You do not want me designing your house.
Any house I designed would no doubt blow over in the first gust of wind because it was made of cardboard and tape. My characters, however, have no choice. If I say, "Live under a rock," they'll live under a rock, by gum. And so I spent my morning developing a rock floor plan for one of the major houses in my story.
It's very important I do so, you see, because, um, otherwise... Okay, it's not important. But it was fun.
It just occurred to me this morning that I was viewing this house like a theatrical set. I knew exactly what was on three sides. The fourth, apparently, consisted of my gigantic eyeballs peering through the diorama's window*. Maybe someday there will be an actual audience of readers there. But I still want to construct that fourth wall.
Last year, I scoured Google Images and sites about Victorian homes to compile a turreted Queen Anne mansion suitable for my family of eccentrics. Between my research and a liberal dose of cut and paste in Photoshop, I wound up with something darn near perfect. Now I'm on the hunt for a two-story craftsman home. I found a great site that shows Sears home plans from the first half of the twentieth century. It's a lot of fun to look at. It also made me realize that the fourth wall wasn't my only problem.
I see this house slightly differently in each version of my novel.
It's not such a big problem because, as I said, this isn't important, just fun. And no one else will ever know that in my main WIP, the basement stairs are by the front wall and in my NaNo novel, they're closer to the kitchen, but it still bothers me. I see these scenes so vividly. To rearrange the rooms seems wrong. An atrocity! (The horror...)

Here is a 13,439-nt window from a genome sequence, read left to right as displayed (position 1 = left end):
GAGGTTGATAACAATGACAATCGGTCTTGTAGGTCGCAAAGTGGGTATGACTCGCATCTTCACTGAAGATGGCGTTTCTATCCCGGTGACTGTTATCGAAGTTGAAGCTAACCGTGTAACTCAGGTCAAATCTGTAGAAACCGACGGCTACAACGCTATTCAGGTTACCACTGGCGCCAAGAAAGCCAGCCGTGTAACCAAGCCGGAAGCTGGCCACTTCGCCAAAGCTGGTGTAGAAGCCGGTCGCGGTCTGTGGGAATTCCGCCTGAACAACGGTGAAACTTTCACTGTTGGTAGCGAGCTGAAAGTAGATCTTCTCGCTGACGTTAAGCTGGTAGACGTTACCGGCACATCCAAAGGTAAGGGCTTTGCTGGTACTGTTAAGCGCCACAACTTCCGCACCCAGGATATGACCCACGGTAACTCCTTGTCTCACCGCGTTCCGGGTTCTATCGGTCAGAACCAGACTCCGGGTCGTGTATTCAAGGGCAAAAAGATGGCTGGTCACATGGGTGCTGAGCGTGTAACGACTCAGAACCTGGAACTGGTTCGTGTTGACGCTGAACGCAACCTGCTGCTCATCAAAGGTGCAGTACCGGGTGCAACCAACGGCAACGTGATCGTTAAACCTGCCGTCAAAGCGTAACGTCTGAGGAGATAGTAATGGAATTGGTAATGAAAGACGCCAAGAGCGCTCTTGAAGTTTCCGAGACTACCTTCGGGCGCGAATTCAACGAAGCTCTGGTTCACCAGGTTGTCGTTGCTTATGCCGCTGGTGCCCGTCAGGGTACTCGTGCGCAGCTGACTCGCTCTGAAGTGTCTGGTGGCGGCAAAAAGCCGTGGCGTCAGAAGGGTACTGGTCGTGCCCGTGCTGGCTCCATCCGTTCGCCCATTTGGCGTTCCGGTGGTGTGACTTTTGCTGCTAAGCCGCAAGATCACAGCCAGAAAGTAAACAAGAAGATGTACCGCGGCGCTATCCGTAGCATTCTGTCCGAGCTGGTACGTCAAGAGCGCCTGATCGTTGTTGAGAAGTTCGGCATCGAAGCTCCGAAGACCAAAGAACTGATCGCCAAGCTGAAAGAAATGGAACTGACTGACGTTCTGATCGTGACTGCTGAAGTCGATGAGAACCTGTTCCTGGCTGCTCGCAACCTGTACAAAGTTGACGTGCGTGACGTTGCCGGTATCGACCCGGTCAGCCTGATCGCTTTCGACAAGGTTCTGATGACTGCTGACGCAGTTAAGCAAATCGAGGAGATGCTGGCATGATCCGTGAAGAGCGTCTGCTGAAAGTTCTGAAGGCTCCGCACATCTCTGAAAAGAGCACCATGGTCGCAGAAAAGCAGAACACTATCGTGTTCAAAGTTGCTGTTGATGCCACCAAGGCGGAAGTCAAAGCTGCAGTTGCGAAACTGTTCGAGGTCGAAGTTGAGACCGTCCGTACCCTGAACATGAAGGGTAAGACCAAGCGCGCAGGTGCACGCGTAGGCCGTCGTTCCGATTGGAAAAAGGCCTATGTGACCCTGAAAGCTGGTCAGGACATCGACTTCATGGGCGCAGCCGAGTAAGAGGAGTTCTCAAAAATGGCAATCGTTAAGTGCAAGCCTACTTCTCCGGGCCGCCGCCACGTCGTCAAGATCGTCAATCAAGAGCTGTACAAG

So there's another opportunity for procrastination later on because my control-freak brain will not let this rest. It was hard enough to admit that just because I imagined the basement studio in a certain position, it simply could not exist entirely outside the house's boundaries the way Pirates of the Caribbean resides under what used to be Disneyland's parking lot. This house is on a smallish lot in north Berkeley.
In other news, it's Wednesday. And why is that news? Because Wednesdays are nerve wracking. I keep getting calls from the school.
First, my youngest learned the hard way what happens to the first kid down the slide on a misty morning, so I had to bring the humiliated creature a change of clothing.
The next week, he decided to hold an impromptu demonstration of his stubbornness talent, and so I got the call to come and end the dramatic performance. When I arrived, the principal was standing guard while my youngest clung to the backpack hooks with all his might and wailed, "I just wanted to learn something, and I didn't learn anything!" The principal said my youngest wouldn't go with him, and he couldn't pick up kids and haul them off, so it was my turn. Youngest climbed into my arms sobbing while I wondered how many kids actually get sent home for the day from kindergarten. Ugh.
Last week, I think we had a break. I forget. But today, not only did my youngest fall off a tricycle before school even started, I once again saw the school's number on the caller ID around mid-morning. I believe I shouted, "No!"
So far, everything's been about my youngest, so it never occurred to me that it was about my eldest until the voice started saying that she was from the health office, and they'd had the eldest there. My brain immediately zapped back to last week when I saw an ambulance go screaming into the school lot, and how I freaked out for at least an hour until I was sure the school wouldn't call me. My eldest has a peanut allergy, and so every day is scary because of it. Anyway, flash to today and the nurse saying they'd had him in the health office. Terror. Why the past tense? Was he in an ambulance now?
Turns out he'd just bonked his head on a pole as he was walking with his teacher, so she'd sent him in for some ice. The nurse said he held it for a few moments then begged to go back to recess. Thus the past tense. I kind of wonder if she was confused by the way I laughed at the end of the call. I just liked the happy ending.
And now it's siesta time for everyone.
*Just realized not everyone made the same kind of dioramas in school as I did. We'd take a shoebox, poke an eyehole or window in one of the short ends, then fill the box with our 3D scene. We also had to cut a rectangle in the lid and cover it with some kind of translucent paper, like a skylight. I was obsessed with those things -- wound up making a bunch of them at home just for fun. I might even have one socked away somewhere.